The Wabash River Heritage Corridor is made up of rural, pastoral landscapes which look much the same today as they did a century ago, as well as vibrant urban areas with major colleges and universities. Several state-owned parks and historic sites are located within the corridor, as well as the largest single collection of historic covered bridges (in one county) in the United States. Art museums, festivals, hiking trails, small, quaint towns and even an original Dentzel carousel are just a few of the attractions which can be experienced in communities throughout the region.
The corridor’s rich history is rooted in the Native American tribes, which were here for centuries. French explorers, and the American settlers who followed them, each left an indelible mark in the region’s history. European immigrants found their way into the area along the Wabash and Erie Canal, the longest ever completed in the United States.
The canal and railroads brought tremendous economic growth to the Wabash River Valley, and that work ethic is still prevalent in the region. Today, recreational opportunities along the Wabash River and its tributaries are growing. Boat launch ramps can be found throughout the corridor, and parks and hiking trails have been constructed along the river fronts of some communities. For many years, On the Banks of the Wabash has been recognized as Indiana’s state song. So important is the waterway that in 1996 the General Assembly declared the Wabash River to be Indiana’s state river.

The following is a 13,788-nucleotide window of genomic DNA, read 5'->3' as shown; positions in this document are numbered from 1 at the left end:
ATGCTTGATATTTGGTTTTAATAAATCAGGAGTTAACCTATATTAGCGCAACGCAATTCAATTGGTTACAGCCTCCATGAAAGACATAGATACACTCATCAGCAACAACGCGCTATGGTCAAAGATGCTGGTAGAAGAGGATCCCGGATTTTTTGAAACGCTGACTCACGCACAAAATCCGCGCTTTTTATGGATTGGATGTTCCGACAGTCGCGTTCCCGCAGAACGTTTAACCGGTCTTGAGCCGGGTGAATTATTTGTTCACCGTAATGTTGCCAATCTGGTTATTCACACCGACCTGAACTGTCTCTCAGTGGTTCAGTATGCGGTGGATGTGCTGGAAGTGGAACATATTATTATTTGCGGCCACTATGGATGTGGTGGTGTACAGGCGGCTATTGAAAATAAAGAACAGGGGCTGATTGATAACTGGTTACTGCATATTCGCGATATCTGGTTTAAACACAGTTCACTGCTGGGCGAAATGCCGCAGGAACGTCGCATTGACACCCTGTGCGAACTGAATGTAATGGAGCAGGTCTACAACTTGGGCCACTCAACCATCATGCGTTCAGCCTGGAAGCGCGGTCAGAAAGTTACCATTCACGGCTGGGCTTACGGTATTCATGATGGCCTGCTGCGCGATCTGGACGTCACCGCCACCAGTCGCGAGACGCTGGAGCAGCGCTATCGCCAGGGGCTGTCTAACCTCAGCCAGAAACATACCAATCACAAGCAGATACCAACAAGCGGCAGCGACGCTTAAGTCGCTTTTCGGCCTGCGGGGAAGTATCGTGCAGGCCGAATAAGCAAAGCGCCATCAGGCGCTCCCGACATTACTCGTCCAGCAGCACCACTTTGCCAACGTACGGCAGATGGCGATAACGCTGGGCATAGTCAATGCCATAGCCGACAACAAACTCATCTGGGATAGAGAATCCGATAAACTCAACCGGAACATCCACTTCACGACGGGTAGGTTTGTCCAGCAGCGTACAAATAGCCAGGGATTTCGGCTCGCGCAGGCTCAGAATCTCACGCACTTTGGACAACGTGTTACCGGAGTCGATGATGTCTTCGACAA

The Banks of the Wabash organization was formed so that citizens living in the Wabash River Heritage Corridor could voice their opinions and concerns about the corridor, and to provide a mechanism to help us work together to achieve common goals. With its non-profit status and citizen membership base, the Banks of the Wabash, Inc. can work with other organizations such as the Wabash River Heritage corridor Commission to make things happen. Banks of the Wabash, Inc. brings together a variety of individuals who are interested in conservation, historic preservations, economic development, community education and heritage tourism.